Indeed, insomnia can increase your risk for high blood pressure, heart disease, diabetes and problems with your immune system. Getting proper sleep is important to your health! Let’s not forget the recent studies last year that found a lack of sleep contributes to weight gain. When you are sleep-deprived, your metabolism does not function properly. Sleep is also necessary for the nervous system to function properly. Sleeping tips during menopause • Create a sleep schedule, and follow it each night • Do not go to bed until you are tired • Avoid caffeine, nicotine and alcohol right before bed • Enjoy decaf tea • Do not watch the news right before going to bed • Do not watch TV in bed • Take a soothing bath or shower before bedtime • Your bedroom should be a sleeping sanctuary and a place for lovemaking • Avoid daytime naps • Clear your mind before you get under the covers • Make sure your room is dark • Keep your bedroom cool to prevent night sweats, keep a fan nearby • Wear cotton pajamas, and have an extra pair handy • Exercise daily. Vigorous exercise should be done during the morning or afternoon. • Yoga may help promote good sleep • Try aromatherapy for relaxation • Own a comfortable bed • Wear socks to bed to help control core body temperature We are all different and require different amounts of sleep to feel rested during the day. The North American Menopause Society (NAMS) says, “Most adults require 6 to 9 hours of sleep each night.” I was lucky to get 3 hours of uninterrupted sleep a night - what’s a menopausal gal to do? Talk to your healthcare provider about insomnia • Keep a sleep diary • Track a typical night • Document what keeps you up at night. • How long did it take for you to fall asleep? • How long did you sleep in total? • How did you feel the next day? • Talk to your partner and see if he/she has noticed any differences in your sleeping habits. • Discuss any lifestyle changes you’ve made to improve your sleep. • Ask if menopause is affecting your sleep • Are there any current medications that could be contributing to your insomnia • What lifestyle changes do you need to make to get better sleep • Are you experiencing more stress? • Discuss a strategy to manage your insomnia When lifestyle changes fail NAMS recommends consulting a clinician to rule out sleep disorders or breathing problems.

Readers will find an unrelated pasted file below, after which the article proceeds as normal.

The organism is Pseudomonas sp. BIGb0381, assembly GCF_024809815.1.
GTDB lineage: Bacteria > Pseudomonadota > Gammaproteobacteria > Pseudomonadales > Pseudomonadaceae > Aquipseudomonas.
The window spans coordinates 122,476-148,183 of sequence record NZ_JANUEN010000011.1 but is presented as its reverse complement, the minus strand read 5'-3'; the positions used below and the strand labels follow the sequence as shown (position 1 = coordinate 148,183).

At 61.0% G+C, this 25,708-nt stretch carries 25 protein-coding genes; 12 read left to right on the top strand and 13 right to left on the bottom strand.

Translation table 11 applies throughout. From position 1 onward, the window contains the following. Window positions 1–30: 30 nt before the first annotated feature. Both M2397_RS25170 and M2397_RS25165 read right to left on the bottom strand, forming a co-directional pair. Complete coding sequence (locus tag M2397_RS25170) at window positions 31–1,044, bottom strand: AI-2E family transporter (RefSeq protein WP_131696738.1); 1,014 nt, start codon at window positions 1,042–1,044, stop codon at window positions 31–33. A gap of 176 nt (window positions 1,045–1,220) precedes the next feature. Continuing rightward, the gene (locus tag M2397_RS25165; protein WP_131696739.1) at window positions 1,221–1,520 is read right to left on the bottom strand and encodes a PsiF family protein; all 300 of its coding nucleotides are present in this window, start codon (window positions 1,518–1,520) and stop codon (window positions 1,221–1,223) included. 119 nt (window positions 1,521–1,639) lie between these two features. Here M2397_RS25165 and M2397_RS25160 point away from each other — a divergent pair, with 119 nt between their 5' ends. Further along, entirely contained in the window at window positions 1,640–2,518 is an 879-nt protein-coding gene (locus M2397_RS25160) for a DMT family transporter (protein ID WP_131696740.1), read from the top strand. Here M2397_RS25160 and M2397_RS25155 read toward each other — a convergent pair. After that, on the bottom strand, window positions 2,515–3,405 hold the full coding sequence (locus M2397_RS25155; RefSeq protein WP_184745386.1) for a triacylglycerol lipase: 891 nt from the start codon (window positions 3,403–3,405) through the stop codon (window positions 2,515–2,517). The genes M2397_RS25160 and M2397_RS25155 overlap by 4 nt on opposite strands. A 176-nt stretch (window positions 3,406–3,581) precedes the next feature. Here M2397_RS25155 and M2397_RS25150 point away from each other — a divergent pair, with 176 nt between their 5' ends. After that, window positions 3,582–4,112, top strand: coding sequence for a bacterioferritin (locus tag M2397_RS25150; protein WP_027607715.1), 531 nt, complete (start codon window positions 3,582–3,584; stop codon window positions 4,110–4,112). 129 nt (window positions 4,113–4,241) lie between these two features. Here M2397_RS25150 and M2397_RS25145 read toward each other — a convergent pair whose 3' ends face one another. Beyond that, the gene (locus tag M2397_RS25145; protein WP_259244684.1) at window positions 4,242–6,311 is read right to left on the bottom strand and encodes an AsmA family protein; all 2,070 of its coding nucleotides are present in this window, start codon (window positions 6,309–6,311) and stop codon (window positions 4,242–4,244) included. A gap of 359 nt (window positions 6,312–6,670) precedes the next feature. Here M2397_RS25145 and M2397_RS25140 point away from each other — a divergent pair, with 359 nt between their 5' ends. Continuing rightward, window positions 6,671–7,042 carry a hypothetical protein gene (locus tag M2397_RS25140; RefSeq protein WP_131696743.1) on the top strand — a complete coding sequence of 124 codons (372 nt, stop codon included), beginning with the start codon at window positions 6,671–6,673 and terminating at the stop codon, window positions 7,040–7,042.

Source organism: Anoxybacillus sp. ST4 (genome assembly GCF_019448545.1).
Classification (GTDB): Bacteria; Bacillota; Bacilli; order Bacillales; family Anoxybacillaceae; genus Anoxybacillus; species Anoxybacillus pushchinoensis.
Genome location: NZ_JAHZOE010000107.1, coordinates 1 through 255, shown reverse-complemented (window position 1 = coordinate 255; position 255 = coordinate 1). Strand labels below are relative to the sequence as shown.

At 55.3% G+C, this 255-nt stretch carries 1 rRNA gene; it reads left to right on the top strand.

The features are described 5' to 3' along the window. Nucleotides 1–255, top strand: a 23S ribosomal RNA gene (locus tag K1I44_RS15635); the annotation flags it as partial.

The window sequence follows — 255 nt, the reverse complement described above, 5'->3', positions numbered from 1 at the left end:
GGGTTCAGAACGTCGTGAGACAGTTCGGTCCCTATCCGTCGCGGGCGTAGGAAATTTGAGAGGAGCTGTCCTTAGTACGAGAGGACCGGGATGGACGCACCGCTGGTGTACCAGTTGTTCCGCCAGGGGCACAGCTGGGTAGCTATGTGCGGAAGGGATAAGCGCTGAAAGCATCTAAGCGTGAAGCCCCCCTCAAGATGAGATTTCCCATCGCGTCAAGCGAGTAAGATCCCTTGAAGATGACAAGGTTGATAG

Dr. Wendy Klein, co-author of The Menopause Makeover, says, “It is best to tailor therapy for menopausal insomnia to the needs of the individual woman. Generally, combining medical and non-medical therapies is better than either one alone.”
Supplements such as botanical valerian have been found to improve sleep after two weeks of use. Talk to your doctor about the risks and benefits before taking over-the-counter products to treat insomnia. If depression is contributing to your sleep problems, your healthcare provider may prescribe an antidepressant or other prescription medications. For some women, prescription sleep medications can help bring relief. The National Institutes of Health states: some medications are meant for short-term use, while others are meant for longer use. Side effects can occur, so talk to your healthcare provider about the risks and benefits of using medicines to treat insomnia. Getting a good night’s rest during menopause benefits your health, both physically and emotionally, and can contribute to a smoother transition.

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How To Feel Sexy During Menopause